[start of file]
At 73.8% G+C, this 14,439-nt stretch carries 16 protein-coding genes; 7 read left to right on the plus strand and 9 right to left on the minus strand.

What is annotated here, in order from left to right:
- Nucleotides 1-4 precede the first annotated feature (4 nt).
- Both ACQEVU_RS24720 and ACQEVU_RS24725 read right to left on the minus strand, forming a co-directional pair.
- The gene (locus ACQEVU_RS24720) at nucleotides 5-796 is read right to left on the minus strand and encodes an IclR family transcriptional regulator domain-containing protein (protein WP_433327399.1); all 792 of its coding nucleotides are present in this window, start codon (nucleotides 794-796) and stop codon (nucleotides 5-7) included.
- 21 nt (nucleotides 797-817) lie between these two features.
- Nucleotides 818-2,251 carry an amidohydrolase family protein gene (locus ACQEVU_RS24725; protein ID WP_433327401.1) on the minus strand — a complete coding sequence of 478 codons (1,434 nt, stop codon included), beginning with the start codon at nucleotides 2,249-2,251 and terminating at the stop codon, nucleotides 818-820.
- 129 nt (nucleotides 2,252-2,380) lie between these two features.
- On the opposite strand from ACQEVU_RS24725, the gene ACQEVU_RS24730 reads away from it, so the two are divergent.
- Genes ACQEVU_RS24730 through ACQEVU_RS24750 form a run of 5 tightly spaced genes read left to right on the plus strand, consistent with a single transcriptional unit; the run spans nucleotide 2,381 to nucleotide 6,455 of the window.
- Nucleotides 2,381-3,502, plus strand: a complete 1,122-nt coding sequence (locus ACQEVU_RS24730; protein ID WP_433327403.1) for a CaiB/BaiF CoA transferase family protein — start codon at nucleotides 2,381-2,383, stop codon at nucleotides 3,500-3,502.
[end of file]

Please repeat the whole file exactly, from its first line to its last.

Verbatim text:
At 73.8% G+C, this 14,439-nt stretch carries 16 protein-coding genes; 7 read left to right on the plus strand and 9 right to left on the minus strand.

What is annotated here, in order from left to right:
- Nucleotides 1-4 precede the first annotated feature (4 nt).
- Both ACQEVU_RS24720 and ACQEVU_RS24725 read right to left on the minus strand, forming a co-directional pair.
- The gene (locus ACQEVU_RS24720) at nucleotides 5-796 is read right to left on the minus strand and encodes an IclR family transcriptional regulator domain-containing protein (protein WP_433327399.1); all 792 of its coding nucleotides are present in this window, start codon (nucleotides 794-796) and stop codon (nucleotides 5-7) included.
- 21 nt (nucleotides 797-817) lie between these two features.
- Nucleotides 818-2,251 carry an amidohydrolase family protein gene (locus ACQEVU_RS24725; protein ID WP_433327401.1) on the minus strand — a complete coding sequence of 478 codons (1,434 nt, stop codon included), beginning with the start codon at nucleotides 2,249-2,251 and terminating at the stop codon, nucleotides 818-820.
- 129 nt (nucleotides 2,252-2,380) lie between these two features.
- On the opposite strand from ACQEVU_RS24725, the gene ACQEVU_RS24730 reads away from it, so the two are divergent.
- Genes ACQEVU_RS24730 through ACQEVU_RS24750 form a run of 5 tightly spaced genes read left to right on the plus strand, consistent with a single transcriptional unit; the run spans nucleotide 2,381 to nucleotide 6,455 of the window.
- Nucleotides 2,381-3,502, plus strand: a complete 1,122-nt coding sequence (locus ACQEVU_RS24730; protein ID WP_433327403.1) for a CaiB/BaiF CoA transferase family protein — start codon at nucleotides 2,381-2,383, stop codon at nucleotides 3,500-3,502.